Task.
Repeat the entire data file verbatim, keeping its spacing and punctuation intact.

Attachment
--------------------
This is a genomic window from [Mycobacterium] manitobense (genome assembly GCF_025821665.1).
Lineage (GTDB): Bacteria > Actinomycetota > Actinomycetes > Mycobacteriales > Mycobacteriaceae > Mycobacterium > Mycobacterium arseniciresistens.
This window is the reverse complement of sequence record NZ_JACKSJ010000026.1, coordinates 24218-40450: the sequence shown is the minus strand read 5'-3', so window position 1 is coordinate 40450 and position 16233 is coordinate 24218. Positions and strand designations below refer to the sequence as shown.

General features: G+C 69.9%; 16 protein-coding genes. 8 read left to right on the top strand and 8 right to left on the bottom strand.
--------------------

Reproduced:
This is a genomic window from [Mycobacterium] manitobense (genome assembly GCF_025821665.1).
Lineage (GTDB): Bacteria > Actinomycetota > Actinomycetes > Mycobacteriales > Mycobacteriaceae > Mycobacterium > Mycobacterium arseniciresistens.
This window is the reverse complement of sequence record NZ_JACKSJ010000026.1, coordinates 24218-40450: the sequence shown is the minus strand read 5'-3', so window position 1 is coordinate 40450 and position 16233 is coordinate 24218. Positions and strand designations below refer to the sequence as shown.

General features: G+C 69.9%; 16 protein-coding genes. 8 read left to right on the top strand and 8 right to left on the bottom strand.